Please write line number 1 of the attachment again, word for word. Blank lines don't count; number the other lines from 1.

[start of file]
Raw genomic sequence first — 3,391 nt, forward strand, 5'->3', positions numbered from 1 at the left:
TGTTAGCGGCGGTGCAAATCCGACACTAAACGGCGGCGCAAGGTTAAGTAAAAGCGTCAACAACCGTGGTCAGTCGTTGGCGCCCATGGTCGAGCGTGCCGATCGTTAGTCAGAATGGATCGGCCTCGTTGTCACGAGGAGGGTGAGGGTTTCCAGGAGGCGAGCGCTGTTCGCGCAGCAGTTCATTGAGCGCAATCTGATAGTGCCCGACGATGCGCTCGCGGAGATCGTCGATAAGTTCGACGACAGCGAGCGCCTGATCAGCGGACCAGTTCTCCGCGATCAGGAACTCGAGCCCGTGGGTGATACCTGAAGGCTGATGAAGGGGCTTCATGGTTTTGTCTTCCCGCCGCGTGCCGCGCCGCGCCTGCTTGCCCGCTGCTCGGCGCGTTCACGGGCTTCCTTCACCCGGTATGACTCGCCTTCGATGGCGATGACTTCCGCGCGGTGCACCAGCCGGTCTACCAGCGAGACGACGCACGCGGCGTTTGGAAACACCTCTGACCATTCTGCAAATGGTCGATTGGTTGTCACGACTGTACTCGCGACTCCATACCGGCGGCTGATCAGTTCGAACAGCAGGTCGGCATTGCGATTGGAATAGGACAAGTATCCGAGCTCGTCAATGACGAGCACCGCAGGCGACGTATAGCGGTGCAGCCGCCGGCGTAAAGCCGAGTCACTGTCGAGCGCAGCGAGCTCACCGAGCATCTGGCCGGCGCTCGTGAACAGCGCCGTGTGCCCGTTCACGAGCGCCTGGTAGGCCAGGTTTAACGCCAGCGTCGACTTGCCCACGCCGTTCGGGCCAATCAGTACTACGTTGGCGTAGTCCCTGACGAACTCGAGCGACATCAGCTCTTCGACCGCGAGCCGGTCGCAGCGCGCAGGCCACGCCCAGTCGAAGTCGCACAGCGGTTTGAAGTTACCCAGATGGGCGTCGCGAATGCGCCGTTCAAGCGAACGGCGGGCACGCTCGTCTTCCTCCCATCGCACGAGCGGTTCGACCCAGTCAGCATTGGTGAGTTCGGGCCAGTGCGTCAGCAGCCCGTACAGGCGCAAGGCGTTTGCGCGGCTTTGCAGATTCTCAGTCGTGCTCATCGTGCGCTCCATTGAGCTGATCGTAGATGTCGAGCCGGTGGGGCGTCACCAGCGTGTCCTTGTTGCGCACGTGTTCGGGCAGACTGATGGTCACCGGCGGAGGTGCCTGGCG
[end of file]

Raw genomic sequence first — 3,391 nt, forward strand, 5'->3', positions numbered from 1 at the left: